Approximately 300 people attended a symposium hosted by Wind Concerns Meaford at Meaford Hall on Saturday. With wind turbines and solar farms springing up all over southern Ontario, and numerous turbines currently planned for the Grey-Bruce area, the symposium sought to provide a critical look at the short- and long-term repercussions for the Meaford area.
Four guest speakers addressed the environmental, economic and employment issues involved with the Green Energy Act and alternative energy developers, and whether the power generated by turbines is actually a viable source of ‘green’ energy.
Independent energy and environmental advisor Tom Adams shared his thoughts about the reliability and efficiency of Ontario’s power delivery system, and the impact of wind power on the consumer.
Adams said that the Green Energy Act dictates that green energy is given priority over other types of power generation even if cheaper options are available.
He also pointed out that the carbon footprint to produce one turbine is far greater than the energy that is produced which offsets the low emission energy production that is often touted by supporters of wind turbines.
Ontario currently produces more energy than it uses, and the excess energy is sold to other jurisdictions at significantly lower prices than the actual cost of production, making wind power especially costly.
Just how expensive is wind energy?
According to speaker Michael Trebilcock, the cost of wind and solar power reaches beyond what appears on your monthly hydro bill. With the inefficiencies and inconsistency of wind power generation, Trebilcock – a professor at the University of Toronto – says that the public subsidies for the installation, maintenance, and production of wind energy costs taxpayers $150,000 to $200,000 per year, per ‘green job’ created in green energy developments. That combined with the need for back-up coal or gas powered generators for when the wind isn’t blowing adds to the already high cost of wind power production.
Another cost to consumers often cited by those against wind farm developments is the reduction in property values for those who live in close proximity to wind turbines.
Mike McMurray, who owns a hobby farm in Grey County, is also a real estate agent who says that many seeking to purchase property are turned off by the presence or the potential presence of wind turbines, and this McMurray estimates can translate into a drop in property values of as much as 40 percent within a two mile radius of a wind turbine.
Areas which rely heavily on drawing tourist dollars are the most adversely affected cautioned McMurray, since a decline in tourism revenues compounds the financial toll that such developments can have on a community.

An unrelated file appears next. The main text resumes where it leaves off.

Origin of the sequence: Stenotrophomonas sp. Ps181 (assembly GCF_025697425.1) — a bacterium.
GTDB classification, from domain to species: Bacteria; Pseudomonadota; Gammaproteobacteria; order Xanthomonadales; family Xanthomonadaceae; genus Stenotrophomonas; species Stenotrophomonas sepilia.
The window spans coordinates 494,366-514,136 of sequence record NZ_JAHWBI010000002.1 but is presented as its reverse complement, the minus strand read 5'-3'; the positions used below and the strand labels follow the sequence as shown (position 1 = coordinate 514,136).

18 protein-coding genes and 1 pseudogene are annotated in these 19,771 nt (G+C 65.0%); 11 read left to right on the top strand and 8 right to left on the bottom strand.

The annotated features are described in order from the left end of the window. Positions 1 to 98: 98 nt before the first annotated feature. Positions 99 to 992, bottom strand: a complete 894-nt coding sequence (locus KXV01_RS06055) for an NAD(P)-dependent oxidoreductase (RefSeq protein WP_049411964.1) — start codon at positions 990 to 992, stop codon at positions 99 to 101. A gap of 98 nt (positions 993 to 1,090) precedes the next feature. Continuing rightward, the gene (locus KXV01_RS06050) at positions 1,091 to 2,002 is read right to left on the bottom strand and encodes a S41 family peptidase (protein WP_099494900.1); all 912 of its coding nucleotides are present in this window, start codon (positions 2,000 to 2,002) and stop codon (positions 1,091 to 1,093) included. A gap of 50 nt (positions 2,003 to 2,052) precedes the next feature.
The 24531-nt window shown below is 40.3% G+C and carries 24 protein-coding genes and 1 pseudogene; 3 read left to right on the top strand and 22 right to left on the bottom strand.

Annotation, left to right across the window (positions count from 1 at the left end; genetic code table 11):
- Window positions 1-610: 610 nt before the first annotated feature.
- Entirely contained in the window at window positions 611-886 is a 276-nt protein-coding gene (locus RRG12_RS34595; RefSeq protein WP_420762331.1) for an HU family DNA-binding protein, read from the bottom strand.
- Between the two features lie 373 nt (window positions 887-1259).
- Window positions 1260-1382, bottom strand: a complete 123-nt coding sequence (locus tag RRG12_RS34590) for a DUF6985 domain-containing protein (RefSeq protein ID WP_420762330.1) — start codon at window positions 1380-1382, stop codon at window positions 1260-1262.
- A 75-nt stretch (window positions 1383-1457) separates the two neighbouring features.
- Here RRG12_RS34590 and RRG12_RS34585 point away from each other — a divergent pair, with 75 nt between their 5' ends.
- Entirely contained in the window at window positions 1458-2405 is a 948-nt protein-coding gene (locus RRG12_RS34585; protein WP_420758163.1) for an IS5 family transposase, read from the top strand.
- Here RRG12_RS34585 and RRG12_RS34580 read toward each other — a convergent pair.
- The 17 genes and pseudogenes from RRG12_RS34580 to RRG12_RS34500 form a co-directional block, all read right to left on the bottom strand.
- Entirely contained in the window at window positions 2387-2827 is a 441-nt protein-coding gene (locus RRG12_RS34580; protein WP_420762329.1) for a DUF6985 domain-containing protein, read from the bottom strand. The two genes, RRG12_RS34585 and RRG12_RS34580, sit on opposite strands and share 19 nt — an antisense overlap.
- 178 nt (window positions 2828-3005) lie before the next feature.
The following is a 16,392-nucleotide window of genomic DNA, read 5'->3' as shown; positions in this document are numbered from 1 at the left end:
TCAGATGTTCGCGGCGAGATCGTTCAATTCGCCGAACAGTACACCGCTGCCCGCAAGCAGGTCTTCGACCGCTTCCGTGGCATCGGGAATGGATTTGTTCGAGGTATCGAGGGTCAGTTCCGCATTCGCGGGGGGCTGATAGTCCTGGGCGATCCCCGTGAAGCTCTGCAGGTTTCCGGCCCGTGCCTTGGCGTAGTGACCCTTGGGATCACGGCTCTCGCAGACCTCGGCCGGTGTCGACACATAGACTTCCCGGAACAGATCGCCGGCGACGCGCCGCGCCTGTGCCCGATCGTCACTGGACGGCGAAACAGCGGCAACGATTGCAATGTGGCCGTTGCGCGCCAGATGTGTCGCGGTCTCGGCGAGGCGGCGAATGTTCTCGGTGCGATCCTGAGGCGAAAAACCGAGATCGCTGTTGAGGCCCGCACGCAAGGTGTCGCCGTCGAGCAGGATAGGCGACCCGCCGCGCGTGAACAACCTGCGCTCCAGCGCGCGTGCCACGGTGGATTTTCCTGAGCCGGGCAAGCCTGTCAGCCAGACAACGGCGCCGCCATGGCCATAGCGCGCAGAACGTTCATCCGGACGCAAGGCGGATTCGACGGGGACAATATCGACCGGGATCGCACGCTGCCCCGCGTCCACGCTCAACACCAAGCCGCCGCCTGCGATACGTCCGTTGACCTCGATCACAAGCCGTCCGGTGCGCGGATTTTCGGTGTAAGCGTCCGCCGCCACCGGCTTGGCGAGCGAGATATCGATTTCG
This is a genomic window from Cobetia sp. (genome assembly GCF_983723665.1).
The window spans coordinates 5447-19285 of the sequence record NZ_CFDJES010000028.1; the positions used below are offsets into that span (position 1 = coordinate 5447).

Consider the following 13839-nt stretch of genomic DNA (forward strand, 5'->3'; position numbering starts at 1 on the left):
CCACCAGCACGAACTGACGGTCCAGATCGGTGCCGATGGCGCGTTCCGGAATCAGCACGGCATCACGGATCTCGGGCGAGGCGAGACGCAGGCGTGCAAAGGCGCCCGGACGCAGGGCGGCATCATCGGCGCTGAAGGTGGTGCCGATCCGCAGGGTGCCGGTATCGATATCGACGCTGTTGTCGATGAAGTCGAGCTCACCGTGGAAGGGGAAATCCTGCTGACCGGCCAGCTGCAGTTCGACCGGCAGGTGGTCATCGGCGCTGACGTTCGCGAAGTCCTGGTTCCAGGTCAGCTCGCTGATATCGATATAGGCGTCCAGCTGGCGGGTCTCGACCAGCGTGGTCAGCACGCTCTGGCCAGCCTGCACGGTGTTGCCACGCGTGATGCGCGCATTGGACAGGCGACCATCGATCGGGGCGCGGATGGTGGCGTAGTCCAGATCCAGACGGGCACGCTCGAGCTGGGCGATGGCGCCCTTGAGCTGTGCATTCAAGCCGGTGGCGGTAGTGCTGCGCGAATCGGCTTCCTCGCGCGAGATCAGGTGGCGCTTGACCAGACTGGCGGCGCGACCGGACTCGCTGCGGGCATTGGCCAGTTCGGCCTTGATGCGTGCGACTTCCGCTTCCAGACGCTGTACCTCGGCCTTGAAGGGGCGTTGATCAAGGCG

One proposed wind farm development in Meaford calls for 26 turbines to be erected at Silcote Corners. The structures are planned to reach a height of 456 feet from the base to the blade tip which for comparative purposes was pointed out is 25 percent of the height of Toronto’s CN Tower. The blades alone have a span equivalent to 1.5 acres.
A graphic was shown of Coffin Ridge Winery with the proposed turbines superimposed in the actual positions at actual size. Even with the relatively small number of turbines proposed for Silcote Corners, the bucolic vista that the Coffin Ridge area currently enjoys would be severely compromised.
What frustrates wind opponents the most is that Ontario’s Green Energy Act has stripped the power of residents and municipal governments, leaving little recourse for communities which don’t to see want wind farm developments move forward.
Ian Hanna, Chair of Wind Concerns Ontario lives in Prince Edward County. Hanna told those in attendance that the Green Energy Act is protected from court challenges meaning that no town, person, or group can fight proposed developments, a fact that Hanna suggests is undemocratic.
The only controls at the disposal of municipalities are found in the building permit and use of road allowance processes. Nearby Chatsworth announced on Friday that it will not issue building permits for turbines and they are prepared to be sued by developers.
In recent months members of Wind Concerns Meaford along with their supporters have lobbied Meaford’s council to do all that they can to prevent wind farm developments from becoming a reality in the municipality. Council has said that they and municipal staff are looking at all options available to them, and will continue to monitor proposed developments in Meaford.
*With files from Susanne Wussow
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